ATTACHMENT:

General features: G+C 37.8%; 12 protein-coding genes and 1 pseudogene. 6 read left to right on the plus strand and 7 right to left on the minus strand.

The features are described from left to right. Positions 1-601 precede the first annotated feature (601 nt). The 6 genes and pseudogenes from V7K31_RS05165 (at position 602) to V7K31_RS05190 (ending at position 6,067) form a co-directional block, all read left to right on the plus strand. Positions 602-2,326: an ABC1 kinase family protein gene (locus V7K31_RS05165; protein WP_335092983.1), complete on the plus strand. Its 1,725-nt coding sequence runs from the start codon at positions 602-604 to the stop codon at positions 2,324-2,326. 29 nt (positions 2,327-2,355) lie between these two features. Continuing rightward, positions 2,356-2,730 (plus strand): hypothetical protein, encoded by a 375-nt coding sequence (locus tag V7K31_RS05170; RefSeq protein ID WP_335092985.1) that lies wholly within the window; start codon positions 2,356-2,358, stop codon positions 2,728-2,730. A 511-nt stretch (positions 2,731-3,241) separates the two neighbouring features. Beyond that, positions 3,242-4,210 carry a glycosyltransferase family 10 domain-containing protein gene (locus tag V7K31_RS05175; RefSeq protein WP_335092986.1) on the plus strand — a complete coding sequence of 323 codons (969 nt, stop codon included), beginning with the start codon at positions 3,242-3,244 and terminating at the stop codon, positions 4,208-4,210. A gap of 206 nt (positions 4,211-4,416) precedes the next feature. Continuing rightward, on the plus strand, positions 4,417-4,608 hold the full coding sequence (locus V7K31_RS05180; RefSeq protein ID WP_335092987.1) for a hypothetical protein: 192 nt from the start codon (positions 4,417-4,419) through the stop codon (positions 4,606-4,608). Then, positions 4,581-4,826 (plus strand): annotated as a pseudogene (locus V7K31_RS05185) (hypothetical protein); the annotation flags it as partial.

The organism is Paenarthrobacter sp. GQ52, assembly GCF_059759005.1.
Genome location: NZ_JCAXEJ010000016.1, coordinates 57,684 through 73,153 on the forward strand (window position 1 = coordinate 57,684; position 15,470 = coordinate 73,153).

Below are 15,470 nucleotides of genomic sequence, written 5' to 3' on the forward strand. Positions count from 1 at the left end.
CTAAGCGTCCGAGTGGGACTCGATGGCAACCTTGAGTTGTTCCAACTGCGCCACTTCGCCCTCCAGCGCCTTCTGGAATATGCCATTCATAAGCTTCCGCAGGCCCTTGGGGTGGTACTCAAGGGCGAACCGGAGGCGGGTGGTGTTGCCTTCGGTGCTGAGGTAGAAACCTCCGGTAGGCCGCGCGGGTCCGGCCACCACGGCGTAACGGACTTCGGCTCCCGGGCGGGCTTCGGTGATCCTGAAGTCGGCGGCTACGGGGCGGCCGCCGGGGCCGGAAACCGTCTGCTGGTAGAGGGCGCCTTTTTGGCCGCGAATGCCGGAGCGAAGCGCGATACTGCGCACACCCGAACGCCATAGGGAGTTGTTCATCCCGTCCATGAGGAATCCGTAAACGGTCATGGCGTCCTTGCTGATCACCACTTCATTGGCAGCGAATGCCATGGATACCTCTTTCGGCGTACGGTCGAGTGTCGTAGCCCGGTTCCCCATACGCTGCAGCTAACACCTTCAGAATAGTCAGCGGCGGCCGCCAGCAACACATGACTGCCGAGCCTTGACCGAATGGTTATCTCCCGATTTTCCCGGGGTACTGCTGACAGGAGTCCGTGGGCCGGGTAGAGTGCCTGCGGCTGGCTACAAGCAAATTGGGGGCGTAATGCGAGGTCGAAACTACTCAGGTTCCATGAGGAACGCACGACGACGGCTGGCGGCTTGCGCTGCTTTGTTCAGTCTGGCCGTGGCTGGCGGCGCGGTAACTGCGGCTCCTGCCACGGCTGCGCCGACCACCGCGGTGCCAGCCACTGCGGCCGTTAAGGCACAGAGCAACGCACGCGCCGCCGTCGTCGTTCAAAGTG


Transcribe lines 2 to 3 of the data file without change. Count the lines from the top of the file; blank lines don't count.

The features are described from left to right. Positions 1-601 precede the first annotated feature (601 nt). The 6 genes and pseudogenes from V7K31_RS05165 (at position 602) to V7K31_RS05190 (ending at position 6,067) form a co-directional block, all read left to right on the plus strand. Positions 602-2,326: an ABC1 kinase family protein gene (locus V7K31_RS05165; protein WP_335092983.1), complete on the plus strand. Its 1,725-nt coding sequence runs from the start codon at positions 602-604 to the stop codon at positions 2,324-2,326. 29 nt (positions 2,327-2,355) lie between these two features. Continuing rightward, positions 2,356-2,730 (plus strand): hypothetical protein, encoded by a 375-nt coding sequence (locus tag V7K31_RS05170; RefSeq protein ID WP_335092985.1) that lies wholly within the window; start codon positions 2,356-2,358, stop codon positions 2,728-2,730. A 511-nt stretch (positions 2,731-3,241) separates the two neighbouring features. Beyond that, positions 3,242-4,210 carry a glycosyltransferase family 10 domain-containing protein gene (locus tag V7K31_RS05175; RefSeq protein WP_335092986.1) on the plus strand — a complete coding sequence of 323 codons (969 nt, stop codon included), beginning with the start codon at positions 3,242-3,244 and terminating at the stop codon, positions 4,208-4,210. A gap of 206 nt (positions 4,211-4,416) precedes the next feature. Continuing rightward, on the plus strand, positions 4,417-4,608 hold the full coding sequence (locus V7K31_RS05180; RefSeq protein ID WP_335092987.1) for a hypothetical protein: 192 nt from the start codon (positions 4,417-4,419) through the stop codon (positions 4,606-4,608). Then, positions 4,581-4,826 (plus strand): annotated as a pseudogene (locus V7K31_RS05185) (hypothetical protein); the annotation flags it as partial.

The organism is Paenarthrobacter sp. GQ52, assembly GCF_059759005.1.